By Stephen A. Ross
From his earliest days of working in premium tobacco retail, Pete Johnson wanted to create his own cigar line. A talented bass guitarist, Johnson moved to Los Angeles from Gardiner, Maine, when he was 18 to pursue a music career. Clearly, the creative urge has always run strong in the now 46-year-old. However, like so many others who moved to LA to pursue careers in the entertainment business, there were few opportunities, and Johnson had to find work outside of music to make ends meet. In 1993, he took a job working on Sundays at one of California’s oldest premium tobacco shops—Gus’ Smoke Shop. Johnson’s part-time gig opened a whole new world for him.
The Cigar Boom had just begun, and the market was flooded with all sorts of new cigar brands, most of which you wouldn’t give to your worst enemies. Yet, there were some gems that shined amid all the muck. Joya de Nicaragua was just coming back after being excluded from the American market for more than a decade due to the United States’ embargo on Nicaraguan products. It was an exciting time for anyone who loved cigars.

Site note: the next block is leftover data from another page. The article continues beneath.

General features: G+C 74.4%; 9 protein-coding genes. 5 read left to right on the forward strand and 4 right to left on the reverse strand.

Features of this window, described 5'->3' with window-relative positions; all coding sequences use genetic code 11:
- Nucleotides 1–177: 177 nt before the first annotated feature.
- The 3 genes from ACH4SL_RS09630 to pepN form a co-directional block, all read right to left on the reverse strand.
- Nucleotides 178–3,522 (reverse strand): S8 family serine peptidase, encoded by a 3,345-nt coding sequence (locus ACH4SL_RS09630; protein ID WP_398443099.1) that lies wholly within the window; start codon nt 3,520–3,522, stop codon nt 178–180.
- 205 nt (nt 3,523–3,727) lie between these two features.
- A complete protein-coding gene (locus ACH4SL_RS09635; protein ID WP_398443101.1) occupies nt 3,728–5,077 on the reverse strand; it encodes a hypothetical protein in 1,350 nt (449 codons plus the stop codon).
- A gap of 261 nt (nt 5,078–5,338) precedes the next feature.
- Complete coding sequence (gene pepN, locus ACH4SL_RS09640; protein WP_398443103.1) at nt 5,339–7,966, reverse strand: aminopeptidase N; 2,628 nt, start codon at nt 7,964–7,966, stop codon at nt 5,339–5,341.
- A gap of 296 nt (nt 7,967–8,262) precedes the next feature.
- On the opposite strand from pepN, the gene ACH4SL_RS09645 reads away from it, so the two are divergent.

“Smoking some of those cigars was life-changing for me,” says Johnson, who 23 years later is now the owner of Tatuaje, which have had their own profound influence on the industry. “Joya de Nicaragua was back on the market, and people were excited that they could smoke Nicaraguan cigars again. They made you take notice and realize how great a cigar could be.”
And they also inspired Johnson to think about what sort of cigar he would like to have if he were to create his own brand. After a short time working at Gus’, Johnson realized that he was better at cigars than he was at playing music. His desire to be a professional musician faded and was replaced by his interest in retail tobacco. Six months after starting to work at Gus’, his job became full time, and he assumed responsibility for stocking cigars for the humidor. He then moved to The Big Easy tobacco shop, also in LA, where he became general manager. After that, Johnson became director of retail for the Grand Havana Room. Yet even from the earliest stages of his involvement in tobacco, Johnson thought about creating his own brand, one that would allow him to share his love and express what he found interesting about cigars with others.